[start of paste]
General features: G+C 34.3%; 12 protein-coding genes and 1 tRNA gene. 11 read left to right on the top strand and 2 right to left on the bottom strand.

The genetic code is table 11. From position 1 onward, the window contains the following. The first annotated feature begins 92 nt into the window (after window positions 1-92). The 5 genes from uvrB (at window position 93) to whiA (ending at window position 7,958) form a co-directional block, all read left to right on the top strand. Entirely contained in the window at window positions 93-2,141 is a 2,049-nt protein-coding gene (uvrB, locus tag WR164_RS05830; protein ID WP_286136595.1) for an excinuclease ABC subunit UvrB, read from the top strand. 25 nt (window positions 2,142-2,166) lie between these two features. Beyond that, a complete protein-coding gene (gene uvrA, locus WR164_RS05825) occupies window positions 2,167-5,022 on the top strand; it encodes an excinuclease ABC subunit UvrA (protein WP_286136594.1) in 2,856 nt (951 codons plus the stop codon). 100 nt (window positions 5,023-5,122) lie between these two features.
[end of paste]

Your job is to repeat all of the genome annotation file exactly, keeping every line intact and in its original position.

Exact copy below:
General features: G+C 34.3%; 12 protein-coding genes and 1 tRNA gene. 11 read left to right on the top strand and 2 right to left on the bottom strand.

The genetic code is table 11. From position 1 onward, the window contains the following. The first annotated feature begins 92 nt into the window (after window positions 1-92). The 5 genes from uvrB (at window position 93) to whiA (ending at window position 7,958) form a co-directional block, all read left to right on the top strand. Entirely contained in the window at window positions 93-2,141 is a 2,049-nt protein-coding gene (uvrB, locus tag WR164_RS05830; protein ID WP_286136595.1) for an excinuclease ABC subunit UvrB, read from the top strand. 25 nt (window positions 2,142-2,166) lie between these two features. Beyond that, a complete protein-coding gene (gene uvrA, locus WR164_RS05825) occupies window positions 2,167-5,022 on the top strand; it encodes an excinuclease ABC subunit UvrA (protein WP_286136594.1) in 2,856 nt (951 codons plus the stop codon). 100 nt (window positions 5,023-5,122) lie between these two features.